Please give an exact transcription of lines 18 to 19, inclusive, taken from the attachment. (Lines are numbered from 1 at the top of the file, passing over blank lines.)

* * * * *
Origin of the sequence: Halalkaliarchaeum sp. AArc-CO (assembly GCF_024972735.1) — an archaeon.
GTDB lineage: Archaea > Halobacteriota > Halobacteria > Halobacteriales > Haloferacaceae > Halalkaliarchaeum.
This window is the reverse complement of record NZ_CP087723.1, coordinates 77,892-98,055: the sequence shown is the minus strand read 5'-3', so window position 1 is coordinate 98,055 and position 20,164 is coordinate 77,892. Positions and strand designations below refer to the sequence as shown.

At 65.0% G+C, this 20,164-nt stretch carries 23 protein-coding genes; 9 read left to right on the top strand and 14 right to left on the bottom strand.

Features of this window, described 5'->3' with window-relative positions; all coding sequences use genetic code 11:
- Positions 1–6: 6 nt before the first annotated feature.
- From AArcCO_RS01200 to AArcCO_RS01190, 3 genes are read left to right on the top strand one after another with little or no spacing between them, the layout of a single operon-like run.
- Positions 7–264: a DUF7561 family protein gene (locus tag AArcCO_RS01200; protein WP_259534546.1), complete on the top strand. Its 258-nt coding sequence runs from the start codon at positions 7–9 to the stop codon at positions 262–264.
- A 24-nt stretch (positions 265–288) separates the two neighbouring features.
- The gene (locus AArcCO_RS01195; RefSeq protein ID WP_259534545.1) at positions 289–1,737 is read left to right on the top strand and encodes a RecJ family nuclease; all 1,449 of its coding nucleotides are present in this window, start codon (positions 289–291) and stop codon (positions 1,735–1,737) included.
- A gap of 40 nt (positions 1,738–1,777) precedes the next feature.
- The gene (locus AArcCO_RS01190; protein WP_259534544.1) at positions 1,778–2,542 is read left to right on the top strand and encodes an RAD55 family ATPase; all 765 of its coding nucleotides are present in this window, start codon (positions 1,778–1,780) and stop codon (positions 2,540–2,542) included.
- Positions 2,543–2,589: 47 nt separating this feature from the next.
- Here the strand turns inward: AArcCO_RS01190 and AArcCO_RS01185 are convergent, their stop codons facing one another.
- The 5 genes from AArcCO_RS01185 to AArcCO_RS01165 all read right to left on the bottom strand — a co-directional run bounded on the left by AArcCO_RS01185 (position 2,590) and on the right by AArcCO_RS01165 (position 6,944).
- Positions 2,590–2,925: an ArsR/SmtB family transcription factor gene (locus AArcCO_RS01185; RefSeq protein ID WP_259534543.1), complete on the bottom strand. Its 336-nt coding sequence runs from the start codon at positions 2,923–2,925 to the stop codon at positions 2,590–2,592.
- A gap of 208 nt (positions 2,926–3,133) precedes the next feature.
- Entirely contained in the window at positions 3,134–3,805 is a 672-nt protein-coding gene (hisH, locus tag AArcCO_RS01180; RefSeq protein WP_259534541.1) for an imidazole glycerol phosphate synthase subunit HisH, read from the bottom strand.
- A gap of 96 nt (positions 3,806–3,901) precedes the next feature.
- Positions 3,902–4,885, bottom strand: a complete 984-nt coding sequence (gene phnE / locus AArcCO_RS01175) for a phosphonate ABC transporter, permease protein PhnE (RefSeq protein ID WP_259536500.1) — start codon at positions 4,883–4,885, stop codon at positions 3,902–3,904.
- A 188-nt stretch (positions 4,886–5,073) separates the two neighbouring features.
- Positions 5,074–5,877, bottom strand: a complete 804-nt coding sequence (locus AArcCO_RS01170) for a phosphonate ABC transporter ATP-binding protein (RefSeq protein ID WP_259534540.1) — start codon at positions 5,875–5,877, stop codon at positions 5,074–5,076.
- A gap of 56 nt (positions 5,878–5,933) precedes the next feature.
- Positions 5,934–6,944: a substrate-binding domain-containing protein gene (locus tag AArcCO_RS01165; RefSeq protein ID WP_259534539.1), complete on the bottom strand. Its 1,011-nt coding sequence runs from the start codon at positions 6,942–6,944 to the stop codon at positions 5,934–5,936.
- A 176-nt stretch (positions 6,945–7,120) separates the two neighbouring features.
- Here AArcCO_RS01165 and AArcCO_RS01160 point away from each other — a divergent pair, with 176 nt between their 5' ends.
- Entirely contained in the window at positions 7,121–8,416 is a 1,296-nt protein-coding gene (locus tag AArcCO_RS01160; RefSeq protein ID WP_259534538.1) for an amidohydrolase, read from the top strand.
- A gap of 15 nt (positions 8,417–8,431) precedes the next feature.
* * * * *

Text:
- Entirely contained in the window at positions 3,134–3,805 is a 672-nt protein-coding gene (hisH, locus tag AArcCO_RS01180; RefSeq protein WP_259534541.1) for an imidazole glycerol phosphate synthase subunit HisH, read from the bottom strand.
- A gap of 96 nt (positions 3,806–3,901) precedes the next feature.